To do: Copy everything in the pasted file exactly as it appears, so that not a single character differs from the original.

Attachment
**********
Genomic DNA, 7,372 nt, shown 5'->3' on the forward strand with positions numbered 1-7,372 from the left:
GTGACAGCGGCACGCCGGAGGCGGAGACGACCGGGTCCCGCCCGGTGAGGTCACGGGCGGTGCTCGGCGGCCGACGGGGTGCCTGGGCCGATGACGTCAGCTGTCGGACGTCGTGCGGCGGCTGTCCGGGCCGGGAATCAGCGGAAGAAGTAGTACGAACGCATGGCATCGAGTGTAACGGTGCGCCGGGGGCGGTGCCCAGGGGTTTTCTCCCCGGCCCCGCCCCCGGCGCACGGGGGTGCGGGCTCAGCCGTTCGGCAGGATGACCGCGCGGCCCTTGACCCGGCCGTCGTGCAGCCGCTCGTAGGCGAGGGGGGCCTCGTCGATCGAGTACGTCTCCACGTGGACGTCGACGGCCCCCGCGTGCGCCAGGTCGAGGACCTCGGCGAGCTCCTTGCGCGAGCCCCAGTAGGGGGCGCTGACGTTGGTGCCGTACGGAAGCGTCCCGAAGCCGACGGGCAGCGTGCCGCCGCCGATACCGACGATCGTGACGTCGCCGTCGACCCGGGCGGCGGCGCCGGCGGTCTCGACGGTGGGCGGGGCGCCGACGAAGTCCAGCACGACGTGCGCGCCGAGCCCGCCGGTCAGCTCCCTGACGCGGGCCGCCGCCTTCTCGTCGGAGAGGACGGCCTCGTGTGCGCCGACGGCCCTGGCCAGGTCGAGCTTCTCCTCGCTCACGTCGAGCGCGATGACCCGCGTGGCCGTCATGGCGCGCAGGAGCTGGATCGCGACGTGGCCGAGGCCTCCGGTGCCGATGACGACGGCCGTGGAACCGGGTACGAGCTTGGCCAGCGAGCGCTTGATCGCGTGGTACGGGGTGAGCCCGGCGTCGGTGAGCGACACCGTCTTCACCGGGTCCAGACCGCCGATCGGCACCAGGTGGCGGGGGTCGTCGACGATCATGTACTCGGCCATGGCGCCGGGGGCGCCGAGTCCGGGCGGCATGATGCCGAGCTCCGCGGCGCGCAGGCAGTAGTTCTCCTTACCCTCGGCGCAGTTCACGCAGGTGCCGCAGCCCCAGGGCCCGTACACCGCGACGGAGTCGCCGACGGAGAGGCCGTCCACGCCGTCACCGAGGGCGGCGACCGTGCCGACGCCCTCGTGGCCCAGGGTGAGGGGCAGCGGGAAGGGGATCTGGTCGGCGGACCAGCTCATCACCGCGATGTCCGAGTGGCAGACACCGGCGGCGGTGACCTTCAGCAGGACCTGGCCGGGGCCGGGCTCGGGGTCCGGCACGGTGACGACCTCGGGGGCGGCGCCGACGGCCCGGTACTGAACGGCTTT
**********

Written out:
Genomic DNA, 7,372 nt, shown 5'->3' on the forward strand with positions numbered 1-7,372 from the left:
GTGACAGCGGCACGCCGGAGGCGGAGACGACCGGGTCCCGCCCGGTGAGGTCACGGGCGGTGCTCGGCGGCCGACGGGGTGCCTGGGCCGATGACGTCAGCTGTCGGACGTCGTGCGGCGGCTGTCCGGGCCGGGAATCAGCGGAAGAAGTAGTACGAACGCATGGCATCGAGTGTAACGGTGCGCCGGGGGCGGTGCCCAGGGGTTTTCTCCCCGGCCCCGCCCCCGGCGCACGGGGGTGCGGGCTCAGCCGTTCGGCAGGATGACCGCGCGGCCCTTGACCCGGCCGTCGTGCAGCCGCTCGTAGGCGAGGGGGGCCTCGTCGATCGAGTACGTCTCCACGTGGACGTCGACGGCCCCCGCGTGCGCCAGGTCGAGGACCTCGGCGAGCTCCTTGCGCGAGCCCCAGTAGGGGGCGCTGACGTTGGTGCCGTACGGAAGCGTCCCGAAGCCGACGGGCAGCGTGCCGCCGCCGATACCGACGATCGTGACGTCGCCGTCGACCCGGGCGGCGGCGCCGGCGGTCTCGACGGTGGGCGGGGCGCCGACGAAGTCCAGCACGACGTGCGCGCCGAGCCCGCCGGTCAGCTCCCTGACGCGGGCCGCCGCCTTCTCGTCGGAGAGGACGGCCTCGTGTGCGCCGACGGCCCTGGCCAGGTCGAGCTTCTCCTCGCTCACGTCGAGCGCGATGACCCGCGTGGCCGTCATGGCGCGCAGGAGCTGGATCGCGACGTGGCCGAGGCCTCCGGTGCCGATGACGACGGCCGTGGAACCGGGTACGAGCTTGGCCAGCGAGCGCTTGATCGCGTGGTACGGGGTGAGCCCGGCGTCGGTGAGCGACACCGTCTTCACCGGGTCCAGACCGCCGATCGGCACCAGGTGGCGGGGGTCGTCGACGATCATGTACTCGGCCATGGCGCCGGGGGCGCCGAGTCCGGGCGGCATGATGCCGAGCTCCGCGGCGCGCAGGCAGTAGTTCTCCTTACCCTCGGCGCAGTTCACGCAGGTGCCGCAGCCCCAGGGCCCGTACACCGCGACGGAGTCGCCGACGGAGAGGCCGTCCACGCCGTCACCGAGGGCGGCGACCGTGCCGACGCCCTCGTGGCCCAGGGTGAGGGGCAGCGGGAAGGGGATCTGGTCGGCGGACCAGCTCATCACCGCGATGTCCGAGTGGCAGACACCGGCGGCGGTGACCTTCAGCAGGACCTGGCCGGGGCCGGGCTCGGGGTCCGGCACGGTGACGACCTCGGGGGCGGCGCCGACGGCCCGGTACTGAACGGCTTT